This horse had no regular trimming for at least 2 yrs. This is seedy toe almost at its worst! I resected this hoof before I realized I should have taken a before and after shot – but at this point I knew there would be plenty of opportunities! Seedy toe is the result of a hoof that has been let grow too long and out of balance. As our environment is primarily wet and humid it is these conditions that allow the fungus and bacteria to multiply and eat away at the inside of the hoof. This horse still gets a little sore at times but is well on the way to recovery with frequent trims and an application of wunderhoof (I supply for $45 bottle) every day. You will notice your own nails growing extremely fast when you apply it your horses feet! It smells lovely and you only need a tiny bit to smear over the coronet band. It also grows back the hair on scars very quickly and on a rubbed tail.


This mare has been suffering with thrush related issues for many months. She had a stinky smell coming from her feet and I noticed her frogs were underdeveloped and began treating for thrush with a salt solution which helped at first. 3 soakings a week in Easycare soakers (I supply and fit these) and regular trimming. She then had an episode of laminitis from the sugar in the grass (we had a frost for 3 weeks about that time) which caused her to have pain in the toes. So with pain in the heels and then in the toes – she was a very sad mare. She was shod while very young and constantly broke down while in work due to foot issues – which later became body issues. With barehoof care she is booted while riding mostly (some days she can manage to work unbooted) and has more good days than bad. Thrush is treated with many things that all work some of the time – but none actually work ALL of the time. It is up to us to continue treatments in between hoof care visits to minimize infection returning. I give this mare MSM for her joints( I sell for $40 kg – in feedstores its selling for around $55 for 450g) You can research it yourself on MSM is good for parasite control as well – I have my horses checked by faecal sample instead of chemical wormer and found no eggs in samples for over 2 yrs.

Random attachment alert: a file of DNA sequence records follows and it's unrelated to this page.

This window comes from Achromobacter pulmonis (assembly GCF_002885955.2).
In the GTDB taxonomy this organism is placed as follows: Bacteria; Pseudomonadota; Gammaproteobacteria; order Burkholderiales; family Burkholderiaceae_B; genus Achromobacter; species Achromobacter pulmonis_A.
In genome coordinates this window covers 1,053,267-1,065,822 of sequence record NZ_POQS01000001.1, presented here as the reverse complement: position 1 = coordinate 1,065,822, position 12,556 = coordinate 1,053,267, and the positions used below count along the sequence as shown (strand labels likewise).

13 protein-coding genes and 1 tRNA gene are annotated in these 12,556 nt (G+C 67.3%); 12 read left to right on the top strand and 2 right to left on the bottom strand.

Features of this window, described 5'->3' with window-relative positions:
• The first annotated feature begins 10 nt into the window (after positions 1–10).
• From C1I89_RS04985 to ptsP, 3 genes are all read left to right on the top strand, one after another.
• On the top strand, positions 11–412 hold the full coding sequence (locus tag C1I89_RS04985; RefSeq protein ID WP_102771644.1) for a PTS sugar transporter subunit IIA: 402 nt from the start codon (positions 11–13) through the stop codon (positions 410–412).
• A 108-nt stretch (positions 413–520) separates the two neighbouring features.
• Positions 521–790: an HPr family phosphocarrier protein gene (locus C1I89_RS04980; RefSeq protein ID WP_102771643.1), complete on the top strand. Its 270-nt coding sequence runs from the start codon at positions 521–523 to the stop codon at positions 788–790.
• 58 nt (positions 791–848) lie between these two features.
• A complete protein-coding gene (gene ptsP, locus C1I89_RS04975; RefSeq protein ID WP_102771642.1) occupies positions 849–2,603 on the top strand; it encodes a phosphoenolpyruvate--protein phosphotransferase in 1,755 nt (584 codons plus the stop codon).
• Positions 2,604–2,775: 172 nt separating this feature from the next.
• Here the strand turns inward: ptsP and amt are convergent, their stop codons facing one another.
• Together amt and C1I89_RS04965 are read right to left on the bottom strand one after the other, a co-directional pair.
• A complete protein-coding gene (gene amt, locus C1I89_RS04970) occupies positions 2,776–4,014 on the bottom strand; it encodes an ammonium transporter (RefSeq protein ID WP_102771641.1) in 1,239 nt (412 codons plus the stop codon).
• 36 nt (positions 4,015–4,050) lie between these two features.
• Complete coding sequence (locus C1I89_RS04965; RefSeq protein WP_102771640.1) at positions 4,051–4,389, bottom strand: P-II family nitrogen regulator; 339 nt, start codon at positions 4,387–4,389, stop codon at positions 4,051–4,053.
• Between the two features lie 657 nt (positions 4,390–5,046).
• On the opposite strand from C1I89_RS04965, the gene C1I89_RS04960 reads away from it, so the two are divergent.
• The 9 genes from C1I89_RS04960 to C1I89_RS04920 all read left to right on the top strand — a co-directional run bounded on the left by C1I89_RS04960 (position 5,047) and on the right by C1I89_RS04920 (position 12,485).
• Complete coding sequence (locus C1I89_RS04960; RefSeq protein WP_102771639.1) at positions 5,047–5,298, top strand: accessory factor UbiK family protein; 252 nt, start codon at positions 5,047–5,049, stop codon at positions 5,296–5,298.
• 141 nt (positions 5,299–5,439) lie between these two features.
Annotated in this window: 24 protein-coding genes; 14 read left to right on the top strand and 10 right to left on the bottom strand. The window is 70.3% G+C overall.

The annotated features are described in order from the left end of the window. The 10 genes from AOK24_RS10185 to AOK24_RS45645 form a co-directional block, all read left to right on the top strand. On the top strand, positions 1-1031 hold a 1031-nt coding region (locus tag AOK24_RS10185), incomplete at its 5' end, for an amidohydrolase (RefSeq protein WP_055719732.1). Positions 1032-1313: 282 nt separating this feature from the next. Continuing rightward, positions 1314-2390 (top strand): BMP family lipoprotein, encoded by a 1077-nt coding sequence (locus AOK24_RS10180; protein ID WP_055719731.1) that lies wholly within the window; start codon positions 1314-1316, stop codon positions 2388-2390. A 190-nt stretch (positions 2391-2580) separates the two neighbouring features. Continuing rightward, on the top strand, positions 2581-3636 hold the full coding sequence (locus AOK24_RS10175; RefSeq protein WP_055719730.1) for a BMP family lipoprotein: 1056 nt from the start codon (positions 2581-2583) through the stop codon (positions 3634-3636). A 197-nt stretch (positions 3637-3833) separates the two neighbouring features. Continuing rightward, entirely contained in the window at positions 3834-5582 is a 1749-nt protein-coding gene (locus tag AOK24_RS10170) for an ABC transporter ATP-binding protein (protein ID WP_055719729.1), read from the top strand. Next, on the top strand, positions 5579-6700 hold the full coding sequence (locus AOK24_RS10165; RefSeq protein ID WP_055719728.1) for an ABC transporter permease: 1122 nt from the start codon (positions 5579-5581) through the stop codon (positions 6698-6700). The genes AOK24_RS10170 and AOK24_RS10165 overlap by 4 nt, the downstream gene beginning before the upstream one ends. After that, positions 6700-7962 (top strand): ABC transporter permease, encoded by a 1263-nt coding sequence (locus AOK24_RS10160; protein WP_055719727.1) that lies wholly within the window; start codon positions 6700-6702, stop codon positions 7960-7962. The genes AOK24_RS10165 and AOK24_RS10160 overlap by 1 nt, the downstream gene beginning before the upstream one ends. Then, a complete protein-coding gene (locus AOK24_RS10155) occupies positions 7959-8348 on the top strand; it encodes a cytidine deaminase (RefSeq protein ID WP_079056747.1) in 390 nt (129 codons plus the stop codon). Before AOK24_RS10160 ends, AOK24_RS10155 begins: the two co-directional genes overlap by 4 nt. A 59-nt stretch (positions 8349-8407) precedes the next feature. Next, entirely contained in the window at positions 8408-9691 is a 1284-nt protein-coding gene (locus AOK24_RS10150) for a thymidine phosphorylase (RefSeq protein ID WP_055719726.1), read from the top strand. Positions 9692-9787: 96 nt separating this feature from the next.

For most domestic horses- mild lameness is an issue we would prefer not to have. Unless you can create an environment where the riding area is the same as the living area – the use of boots or laser tips will most surely be needed.